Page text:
Resection Specimens

Radical or Werdheim's hysterectomy involves removal of the uterus and cervix together with the upper vagina. This operation, which generally also involves pelvic lymphadenectomy, is usually performed for stage I disease located in the upper part of the vagina. Otherwise, many vaginal cancers are primarily treated by radiotherapy. Occasional vaginectomy (colpectomy) specimens are encountered.

Procedure and description for radical hysterectomy (Figure 25.1)

• the specimen is weighed (g) and the length of the uterus, cervix and vagina measured (cm). The serosal surface of the uterus and the external surface of the cervix and vagina are inked. Care should be taken so that the ink does not contaminate other surfaces.

• the distal vaginal limit is transversely sectioned in its entirety and processed for histological examination. Scissors are useful for obtaining these blocks.

• on opening the vagina the site of the tumour and its relationship to the cervix is assessed and described.

• the distance of tumour to the distal vaginal limit of excision is measured (cm).

• the tumour is carefully transversely sectioned and the minimum distance from tumour to the circumferential limit measured (mm). The nearest circumferential limit should be stated.

• the deep soft tissue paravaginal margin is sampled for histological examination.

• the presence or absence of cervical involvement is noted grossly.

• sections are taken from the cervix to show its relationship with the vaginal tumour if possible.

• the uterus is sampled as per a benign protocol.

• the ovaries and tubes, if present, are sampled as per a benign protocol. It is often convenient to do this prior to handling of the main specimen.

1. Transverse section vaginal limit

2. Paint external aspect of paracervical and paravaginal tissues

3. Amputate the cervix

4. Transverse section the vaginal tumour

5. Block tumour longitudinally in relation to the cervix

6. Sample paracervical/parametrial tissues, endometrium and myometrium

Figure 25.1. Blocking a radical hysterectomy specimen for vaginal carcinoma.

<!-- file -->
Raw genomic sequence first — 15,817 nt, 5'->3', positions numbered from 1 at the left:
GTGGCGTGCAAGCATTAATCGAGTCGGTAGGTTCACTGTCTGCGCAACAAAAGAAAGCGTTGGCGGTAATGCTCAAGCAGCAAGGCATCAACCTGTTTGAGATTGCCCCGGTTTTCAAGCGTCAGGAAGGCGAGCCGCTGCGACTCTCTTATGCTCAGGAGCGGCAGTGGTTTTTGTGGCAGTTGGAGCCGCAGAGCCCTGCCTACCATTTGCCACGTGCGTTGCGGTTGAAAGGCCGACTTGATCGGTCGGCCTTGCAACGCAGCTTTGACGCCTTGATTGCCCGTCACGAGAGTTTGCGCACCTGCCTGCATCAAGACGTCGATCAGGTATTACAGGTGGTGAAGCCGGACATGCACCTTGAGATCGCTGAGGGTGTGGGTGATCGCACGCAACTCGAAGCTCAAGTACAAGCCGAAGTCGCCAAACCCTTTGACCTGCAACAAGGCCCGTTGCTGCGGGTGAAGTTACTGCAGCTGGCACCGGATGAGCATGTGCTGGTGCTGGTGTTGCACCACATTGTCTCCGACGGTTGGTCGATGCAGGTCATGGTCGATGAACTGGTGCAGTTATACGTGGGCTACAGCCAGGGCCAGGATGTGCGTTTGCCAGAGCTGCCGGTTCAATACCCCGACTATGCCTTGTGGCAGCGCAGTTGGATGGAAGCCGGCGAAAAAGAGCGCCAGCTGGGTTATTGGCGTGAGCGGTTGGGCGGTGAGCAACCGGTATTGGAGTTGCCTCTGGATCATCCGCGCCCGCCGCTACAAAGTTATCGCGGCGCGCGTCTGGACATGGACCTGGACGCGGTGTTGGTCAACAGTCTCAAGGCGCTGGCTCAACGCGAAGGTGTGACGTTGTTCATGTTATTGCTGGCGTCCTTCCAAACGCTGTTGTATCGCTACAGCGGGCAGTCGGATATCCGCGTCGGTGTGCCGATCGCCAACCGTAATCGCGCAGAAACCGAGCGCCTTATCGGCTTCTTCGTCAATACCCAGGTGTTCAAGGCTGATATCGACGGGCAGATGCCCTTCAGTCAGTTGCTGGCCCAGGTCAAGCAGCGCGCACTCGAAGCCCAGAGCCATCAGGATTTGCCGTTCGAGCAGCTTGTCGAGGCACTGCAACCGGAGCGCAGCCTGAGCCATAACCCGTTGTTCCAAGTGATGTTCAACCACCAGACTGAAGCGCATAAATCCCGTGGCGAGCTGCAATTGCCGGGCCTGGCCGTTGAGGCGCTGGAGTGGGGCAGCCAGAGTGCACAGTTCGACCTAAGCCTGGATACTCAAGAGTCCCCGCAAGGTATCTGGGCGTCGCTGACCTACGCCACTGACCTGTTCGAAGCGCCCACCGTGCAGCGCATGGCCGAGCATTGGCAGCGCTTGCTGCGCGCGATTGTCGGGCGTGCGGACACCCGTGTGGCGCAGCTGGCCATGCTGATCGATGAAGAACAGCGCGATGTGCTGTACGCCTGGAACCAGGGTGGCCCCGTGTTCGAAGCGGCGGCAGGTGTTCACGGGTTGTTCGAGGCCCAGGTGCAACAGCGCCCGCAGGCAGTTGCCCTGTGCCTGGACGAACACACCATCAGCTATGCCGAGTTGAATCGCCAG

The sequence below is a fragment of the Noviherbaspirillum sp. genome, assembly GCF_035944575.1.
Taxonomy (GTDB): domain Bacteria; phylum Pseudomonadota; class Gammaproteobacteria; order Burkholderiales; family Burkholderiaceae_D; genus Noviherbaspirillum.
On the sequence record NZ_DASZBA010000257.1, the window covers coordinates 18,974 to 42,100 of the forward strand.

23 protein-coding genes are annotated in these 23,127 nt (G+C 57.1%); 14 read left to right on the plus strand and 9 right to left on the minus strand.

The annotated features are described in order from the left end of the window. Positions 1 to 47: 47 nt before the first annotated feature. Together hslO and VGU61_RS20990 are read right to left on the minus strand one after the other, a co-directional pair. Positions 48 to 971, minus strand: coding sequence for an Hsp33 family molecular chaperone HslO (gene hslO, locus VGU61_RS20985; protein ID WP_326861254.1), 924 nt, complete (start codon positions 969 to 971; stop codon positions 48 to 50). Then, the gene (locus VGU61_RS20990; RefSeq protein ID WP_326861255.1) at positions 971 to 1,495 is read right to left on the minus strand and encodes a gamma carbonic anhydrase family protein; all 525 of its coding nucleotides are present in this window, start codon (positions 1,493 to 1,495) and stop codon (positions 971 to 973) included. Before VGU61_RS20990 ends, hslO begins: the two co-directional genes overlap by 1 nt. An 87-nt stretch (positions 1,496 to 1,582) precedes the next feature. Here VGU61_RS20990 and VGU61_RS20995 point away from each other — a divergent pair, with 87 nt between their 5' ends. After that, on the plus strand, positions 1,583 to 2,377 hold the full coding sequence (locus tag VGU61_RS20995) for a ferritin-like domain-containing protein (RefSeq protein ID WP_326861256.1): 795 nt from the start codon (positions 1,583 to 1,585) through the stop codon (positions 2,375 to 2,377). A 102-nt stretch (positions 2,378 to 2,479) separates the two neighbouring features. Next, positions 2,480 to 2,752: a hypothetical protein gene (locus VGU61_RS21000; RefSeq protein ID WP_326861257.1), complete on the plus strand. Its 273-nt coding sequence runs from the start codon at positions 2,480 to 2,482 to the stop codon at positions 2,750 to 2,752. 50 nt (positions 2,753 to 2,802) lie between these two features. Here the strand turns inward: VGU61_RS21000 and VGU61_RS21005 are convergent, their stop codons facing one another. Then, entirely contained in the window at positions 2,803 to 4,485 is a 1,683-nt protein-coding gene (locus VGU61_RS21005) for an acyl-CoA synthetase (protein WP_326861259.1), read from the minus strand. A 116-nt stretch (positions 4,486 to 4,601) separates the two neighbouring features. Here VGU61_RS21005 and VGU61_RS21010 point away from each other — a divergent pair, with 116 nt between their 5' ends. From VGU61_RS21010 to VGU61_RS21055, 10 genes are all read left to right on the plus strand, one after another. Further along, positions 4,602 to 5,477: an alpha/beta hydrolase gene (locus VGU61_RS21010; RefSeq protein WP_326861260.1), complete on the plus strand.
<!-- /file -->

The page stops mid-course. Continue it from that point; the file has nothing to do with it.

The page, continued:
• photography may be undertaken at any stage.

• colpectomy specimens: weigh, measure, paint externally, open longitudinally, describe the tumour (its dimensions and distance to the specimen limits), transverse section into multiple serial slices.

Blocks for histology (Figure 25.1)

• multiple representative blocks of tumour are submitted for histopathological examination. These may be taken either transversely or longitudinally but should show the relationship with both the cervix and the nearest circumferential margin.

• the vaginal distal limit is blocked in its entirety for histological examination.

• any lymph nodes submitted are sampled for histology and their site of origin noted.

• as already stated the uterus, ovaries and tubes are examined as per a benign protocol.

Histopathology report

• the site of the tumour (upper, mid or lower; anterior or posterior; left side or right side) within the vagina is stated.

• the tumour measurement is given in three dimensions (cm) if possible.

• tumour type - most tumours arising primary within the vagina are squamous carcinomas. Adenocarcinomas are rarer although they do occur. With an adenocarcinoma, secondary spread from elsewhere should always be excluded, e.g., bladder, uterus, rectum.

• tumour differentiation - squamous carcinomas and adenocarcinomas are classified as well, moderately or poorly differentiated.

• the presence or absence of the following are noted:

- adjacent VAIN or signs of HPV infection.

- lymphovascular permeation.

- lymph node involvement (site, intraparenchymal or extracapsular spread).

- VAIN or tumour at the distal vaginal limit, or if clear, the minimum distance (mm) from it.

- paravaginal soft tissue extension.

- tumour at the circumferential limit (state which one), or if clear, the minimum distance (mm) from it.

- response to preoperative chemoradiation.

- coexistent pathology in other organs, e.g., CIN.

FIGO/TNM Staging pT1 tumour confined to the vagina.

pT2 tumour invades paravaginal tissues but does not extend to pelvic wall. pT3 tumour extends to pelvic wall.

pT4 tumour invades mucosa of bladder or rectum, and/or extends beyond the true pelvis.

Regional nodes: upper two-thirds - pelvic nodes; lower third - inguinal nodes.

pN0 no regional lymph node metastasis. pN1 metastasis in regional lymph node(s).

0 0

Post a comment